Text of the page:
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Markets Down Worldwide After Dem Victory

From the DNC’s Associated Press:


Senate Minority Leader Harry Reid, D-Nev., with House Minority Leader Nancy Pelosi, D-Calif., left, addresses the crowd at the Democratic Congressional Campaign Committee victory celebration in Washington Wednesday, Nov. 8, 2006.

Stocks fall on midterm election results

By TIM PARADIS, AP Business Writer

NEW YORK – Wall Street retreated Wednesday after Democrats scored a huge victory in congressional elections, raising questions about how sympathetic the federal government will be toward business.

Investors had largely expected Democrats to win control of the House of Representatives for the first time in a dozen years, but still undecided Senate races in Montana and Virginia that left the leadership of that house unclear created the type of uncertainty investors dislike.

Still, some pullback in stocks was to be expected after back-to-back sharp gains for the major indexes this week.

Companies in sectors as disparate as housing and stem-cell research showed movement Wednesday as investors tried to determine how government might weigh in with regulations or business-friendly measures.

"Investors are looking for a more active Washington," said Subodh Kumar, chief investment strategist for CIBC World Markets, citing a relatively stable dollar. He expects sectors like health care and defense will face pressure from Democrats interested in reining in government spending.

In midmorning trading, the Dow Jones industrial average moved off earlier lows and was down 14.48, or 0.12 percent, at 12,142.29.

Broader stock indicators were lower. The Standard & Poor’s 500 index was down 1.69, or 0.12 percent, at 1,381.15, and the Nasdaq composite index fell 0.46, or 0.02 percent, to 2,375.42.

Bonds showed little movement, with the yield on the benchmark 10-year Treasury note flat at 4.66 percent from late Tuesday; investors were awaiting the results of the government’s auction of 3-year notes later in the day. The dollar was mixed against other major currencies, while gold prices fell.

Light, sweet crude rose 44 cents to $59.37 on the New York Mercantile Exchange.

Kumar expects the changes in Washington to increase pressures for restructuring and mergers in the health care sector. In the defense space, he sees bigger, more diversified names like Boeing Co. holding up better than small, specialized players. He expects Democrats will look to trim some defense spending to pare the budget deficit. Boeing was down 93 cents at $83.62.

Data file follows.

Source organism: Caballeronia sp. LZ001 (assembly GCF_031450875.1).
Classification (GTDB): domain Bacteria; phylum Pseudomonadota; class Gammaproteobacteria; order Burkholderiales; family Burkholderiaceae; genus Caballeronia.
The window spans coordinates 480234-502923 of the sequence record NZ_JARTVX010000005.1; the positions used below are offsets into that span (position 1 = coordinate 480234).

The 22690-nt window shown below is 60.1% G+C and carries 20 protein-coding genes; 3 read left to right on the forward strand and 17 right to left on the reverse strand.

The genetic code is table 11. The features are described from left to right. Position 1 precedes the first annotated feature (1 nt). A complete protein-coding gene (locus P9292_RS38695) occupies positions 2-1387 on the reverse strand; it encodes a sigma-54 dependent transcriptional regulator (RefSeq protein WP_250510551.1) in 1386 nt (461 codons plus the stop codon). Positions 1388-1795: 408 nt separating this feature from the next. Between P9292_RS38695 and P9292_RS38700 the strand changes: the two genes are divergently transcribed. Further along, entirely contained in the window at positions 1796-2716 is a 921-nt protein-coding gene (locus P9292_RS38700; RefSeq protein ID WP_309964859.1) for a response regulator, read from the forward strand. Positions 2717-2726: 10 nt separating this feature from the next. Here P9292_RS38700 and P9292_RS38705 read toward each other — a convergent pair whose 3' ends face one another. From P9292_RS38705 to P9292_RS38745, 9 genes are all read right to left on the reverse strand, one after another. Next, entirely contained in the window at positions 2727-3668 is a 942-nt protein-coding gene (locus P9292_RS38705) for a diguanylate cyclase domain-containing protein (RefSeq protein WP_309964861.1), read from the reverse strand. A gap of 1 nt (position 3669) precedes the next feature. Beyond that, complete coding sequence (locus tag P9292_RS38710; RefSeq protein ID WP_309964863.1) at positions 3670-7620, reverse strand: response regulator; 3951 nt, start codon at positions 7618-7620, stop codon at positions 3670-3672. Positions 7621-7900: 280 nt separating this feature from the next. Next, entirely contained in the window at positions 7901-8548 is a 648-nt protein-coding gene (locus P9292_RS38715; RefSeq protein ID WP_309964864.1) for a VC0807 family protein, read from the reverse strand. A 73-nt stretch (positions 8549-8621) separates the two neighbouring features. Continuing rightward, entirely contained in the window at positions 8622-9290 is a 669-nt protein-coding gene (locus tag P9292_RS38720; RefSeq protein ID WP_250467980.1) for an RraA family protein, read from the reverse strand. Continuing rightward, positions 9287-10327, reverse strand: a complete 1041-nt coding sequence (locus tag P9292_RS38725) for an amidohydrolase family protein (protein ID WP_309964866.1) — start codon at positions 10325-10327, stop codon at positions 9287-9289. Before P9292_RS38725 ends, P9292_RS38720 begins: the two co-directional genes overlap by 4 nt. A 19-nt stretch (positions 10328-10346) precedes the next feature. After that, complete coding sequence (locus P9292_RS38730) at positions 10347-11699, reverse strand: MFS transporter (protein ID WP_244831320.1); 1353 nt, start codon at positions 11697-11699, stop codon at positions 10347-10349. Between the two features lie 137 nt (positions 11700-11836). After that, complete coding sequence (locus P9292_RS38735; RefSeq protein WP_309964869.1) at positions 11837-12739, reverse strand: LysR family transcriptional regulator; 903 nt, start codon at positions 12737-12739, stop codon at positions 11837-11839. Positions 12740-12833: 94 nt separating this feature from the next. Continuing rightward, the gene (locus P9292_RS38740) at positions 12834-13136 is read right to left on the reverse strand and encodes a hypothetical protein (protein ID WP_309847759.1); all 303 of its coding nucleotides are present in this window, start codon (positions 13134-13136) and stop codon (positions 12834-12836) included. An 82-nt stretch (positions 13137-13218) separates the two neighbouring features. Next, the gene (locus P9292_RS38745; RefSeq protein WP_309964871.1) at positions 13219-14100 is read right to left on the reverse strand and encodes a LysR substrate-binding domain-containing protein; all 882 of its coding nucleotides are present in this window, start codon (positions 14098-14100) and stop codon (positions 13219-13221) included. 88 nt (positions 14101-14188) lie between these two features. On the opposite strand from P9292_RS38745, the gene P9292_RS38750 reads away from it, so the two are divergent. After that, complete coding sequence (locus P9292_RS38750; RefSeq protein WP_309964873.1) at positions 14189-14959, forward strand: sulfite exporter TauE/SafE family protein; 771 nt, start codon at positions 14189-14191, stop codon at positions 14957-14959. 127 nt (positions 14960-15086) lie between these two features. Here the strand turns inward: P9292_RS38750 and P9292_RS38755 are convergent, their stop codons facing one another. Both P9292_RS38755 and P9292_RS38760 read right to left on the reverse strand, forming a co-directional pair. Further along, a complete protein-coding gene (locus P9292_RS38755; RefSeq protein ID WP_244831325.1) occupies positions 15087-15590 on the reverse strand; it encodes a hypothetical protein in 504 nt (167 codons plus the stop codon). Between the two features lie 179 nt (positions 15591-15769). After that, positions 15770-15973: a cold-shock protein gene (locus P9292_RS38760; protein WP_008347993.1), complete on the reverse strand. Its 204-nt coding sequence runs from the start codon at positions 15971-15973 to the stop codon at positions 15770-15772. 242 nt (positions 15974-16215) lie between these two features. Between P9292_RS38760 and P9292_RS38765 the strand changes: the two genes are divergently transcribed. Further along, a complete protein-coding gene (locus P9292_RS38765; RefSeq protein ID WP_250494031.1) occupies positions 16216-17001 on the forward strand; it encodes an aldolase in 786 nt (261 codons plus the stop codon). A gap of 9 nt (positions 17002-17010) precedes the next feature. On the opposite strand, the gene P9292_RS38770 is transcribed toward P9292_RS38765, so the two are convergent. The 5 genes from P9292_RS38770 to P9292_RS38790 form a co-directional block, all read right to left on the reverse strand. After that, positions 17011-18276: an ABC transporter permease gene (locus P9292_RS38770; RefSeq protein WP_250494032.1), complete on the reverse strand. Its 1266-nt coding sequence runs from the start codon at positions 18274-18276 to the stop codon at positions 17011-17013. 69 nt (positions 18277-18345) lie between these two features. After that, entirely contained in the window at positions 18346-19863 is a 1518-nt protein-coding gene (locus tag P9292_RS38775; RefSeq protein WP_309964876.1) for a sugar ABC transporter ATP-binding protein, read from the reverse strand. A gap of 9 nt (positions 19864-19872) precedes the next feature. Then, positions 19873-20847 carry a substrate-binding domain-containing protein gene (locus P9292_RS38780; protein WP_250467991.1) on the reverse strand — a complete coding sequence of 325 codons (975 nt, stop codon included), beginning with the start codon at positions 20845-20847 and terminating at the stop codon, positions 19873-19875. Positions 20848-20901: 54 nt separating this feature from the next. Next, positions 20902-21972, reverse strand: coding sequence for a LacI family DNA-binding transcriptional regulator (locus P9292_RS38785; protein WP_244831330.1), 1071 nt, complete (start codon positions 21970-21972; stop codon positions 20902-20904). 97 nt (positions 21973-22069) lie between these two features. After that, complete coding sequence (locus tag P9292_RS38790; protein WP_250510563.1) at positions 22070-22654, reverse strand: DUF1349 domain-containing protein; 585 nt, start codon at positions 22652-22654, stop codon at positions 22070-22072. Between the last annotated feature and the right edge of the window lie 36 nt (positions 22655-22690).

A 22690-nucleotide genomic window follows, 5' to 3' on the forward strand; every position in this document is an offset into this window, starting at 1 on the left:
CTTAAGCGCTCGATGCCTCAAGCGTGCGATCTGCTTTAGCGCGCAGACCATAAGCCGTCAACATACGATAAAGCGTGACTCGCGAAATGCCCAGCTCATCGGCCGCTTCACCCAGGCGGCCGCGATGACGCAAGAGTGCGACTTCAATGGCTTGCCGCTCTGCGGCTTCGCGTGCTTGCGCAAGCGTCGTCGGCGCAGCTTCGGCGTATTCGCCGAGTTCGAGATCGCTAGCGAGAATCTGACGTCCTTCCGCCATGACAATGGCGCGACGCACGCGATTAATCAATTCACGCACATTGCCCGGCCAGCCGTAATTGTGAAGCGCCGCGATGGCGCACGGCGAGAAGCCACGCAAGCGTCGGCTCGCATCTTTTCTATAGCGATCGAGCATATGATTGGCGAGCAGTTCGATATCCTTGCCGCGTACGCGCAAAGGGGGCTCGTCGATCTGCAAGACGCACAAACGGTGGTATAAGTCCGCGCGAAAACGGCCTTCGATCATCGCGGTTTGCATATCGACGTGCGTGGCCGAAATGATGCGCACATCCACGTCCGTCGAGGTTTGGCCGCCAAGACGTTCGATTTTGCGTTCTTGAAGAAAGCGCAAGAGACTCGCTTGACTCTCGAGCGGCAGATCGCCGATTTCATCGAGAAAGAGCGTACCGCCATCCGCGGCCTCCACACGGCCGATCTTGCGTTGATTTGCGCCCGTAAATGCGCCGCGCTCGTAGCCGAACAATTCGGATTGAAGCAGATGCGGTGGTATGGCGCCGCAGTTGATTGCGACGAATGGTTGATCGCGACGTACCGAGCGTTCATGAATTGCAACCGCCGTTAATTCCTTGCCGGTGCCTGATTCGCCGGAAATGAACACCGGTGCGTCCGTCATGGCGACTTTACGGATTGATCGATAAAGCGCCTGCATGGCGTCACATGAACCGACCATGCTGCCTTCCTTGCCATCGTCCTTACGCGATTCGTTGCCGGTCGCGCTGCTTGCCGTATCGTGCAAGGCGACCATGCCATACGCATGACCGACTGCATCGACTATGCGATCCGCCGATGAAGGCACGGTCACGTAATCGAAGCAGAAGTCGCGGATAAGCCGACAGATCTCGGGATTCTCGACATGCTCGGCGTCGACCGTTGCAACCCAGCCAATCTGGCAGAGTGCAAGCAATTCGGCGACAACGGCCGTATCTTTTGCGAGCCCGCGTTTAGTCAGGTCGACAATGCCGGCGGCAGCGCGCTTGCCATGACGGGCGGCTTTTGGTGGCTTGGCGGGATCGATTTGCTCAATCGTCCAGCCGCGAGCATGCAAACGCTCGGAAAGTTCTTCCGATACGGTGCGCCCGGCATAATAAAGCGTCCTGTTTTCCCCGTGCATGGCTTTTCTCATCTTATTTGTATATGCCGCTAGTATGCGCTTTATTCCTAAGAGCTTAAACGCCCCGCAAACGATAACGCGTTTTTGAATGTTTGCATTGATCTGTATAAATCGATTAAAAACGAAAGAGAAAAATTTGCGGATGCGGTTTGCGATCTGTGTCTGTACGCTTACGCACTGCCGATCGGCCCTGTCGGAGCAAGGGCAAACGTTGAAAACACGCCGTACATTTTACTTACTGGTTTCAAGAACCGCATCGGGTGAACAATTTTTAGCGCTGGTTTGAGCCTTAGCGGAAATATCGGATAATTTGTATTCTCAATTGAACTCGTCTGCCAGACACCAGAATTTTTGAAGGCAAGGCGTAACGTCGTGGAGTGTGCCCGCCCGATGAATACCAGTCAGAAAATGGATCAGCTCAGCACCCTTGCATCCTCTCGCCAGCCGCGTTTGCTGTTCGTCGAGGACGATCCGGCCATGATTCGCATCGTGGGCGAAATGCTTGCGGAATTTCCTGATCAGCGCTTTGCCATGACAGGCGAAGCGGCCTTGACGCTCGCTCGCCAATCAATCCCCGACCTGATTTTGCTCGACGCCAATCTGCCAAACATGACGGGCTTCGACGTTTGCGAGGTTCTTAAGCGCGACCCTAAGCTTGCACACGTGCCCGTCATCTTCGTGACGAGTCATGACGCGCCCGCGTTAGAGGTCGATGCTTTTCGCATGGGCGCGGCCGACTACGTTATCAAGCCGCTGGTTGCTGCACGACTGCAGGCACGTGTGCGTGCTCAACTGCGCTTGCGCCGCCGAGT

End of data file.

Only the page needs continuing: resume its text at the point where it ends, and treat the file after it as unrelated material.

"Pullbacks in drugs would be considered an opportunity and I would expect the large-cap defense contractors to remain very stable," Kumar said. "The diverse defense contractors are better positioned than the more esoteric, specialized ones which are more likely to see their contracts trimmed."

Companies in the stem-cell sector showed gains after voters in Missouri narrowly approved a referendum guaranteeing federally approved stem-cell research and treatment will be available in the state. StemCells Inc. rose 20 cents, or 6.5 percent, to $3.26, while Geron Corp. rose 23 cents, or 2.8 percent, to $8.61. Aastrom Biosciences Inc. was up 4 cents, or 2.7 percent, to $1.53.

Also, companies in the mortgage business made advances on the notion that Democrats would push plans to broaden access to housing. Fannie Mae was up $1.26, or 2.1 percent, at $61.14, while Freddie Mac was up 91 cents at $70.77.

In other corporate news, Cablevision Systems Corp. fell 11 cents to $27.82 after the cable TV operator and owner of properties such as Madison Square Garden, reported a wider-than-expected third-quarter loss.

Sirius Satellite Radio Inc. rose 10 cents, or 2.4 percent, to $4.19 after posting a narrower-than-expected loss as revenue more than doubled.

Federated Department Stores Inc., parent of Macy’s and Bloomingdale’s, reported that it swung to a third-quarter loss from a profit due to acquisition costs. Federated was up 8 cents at $40.43.

Declining issues were virtually even with advancers on the New York Stock Exchange, where volume came to 242.5 million shares, compared with 215.1 million traded at the same point Tuesday.

The Russell 2000 index of smaller companies was down 1.08, or 0.14 percent, at 765.47.

Overseas, Japan’s Nikkei stock average closed down 1.08 percent. In afternoon trading, Britain’s FTSE 100 was down 0.52 percent, Germany’s DAX index was down 0.54 percent, and France’s CAC-40 was down 0.45 percent.

Hey, maybe the Democrats will be able to initiate a recession just in time for the 2008 elections.

I do love the photo, though. Harry Reid is so relieved that he won’t be going to jail for his multi-million dollar land swindles.

This article was posted by Steve on Wednesday, November 8th, 2006. Comments are currently closed.

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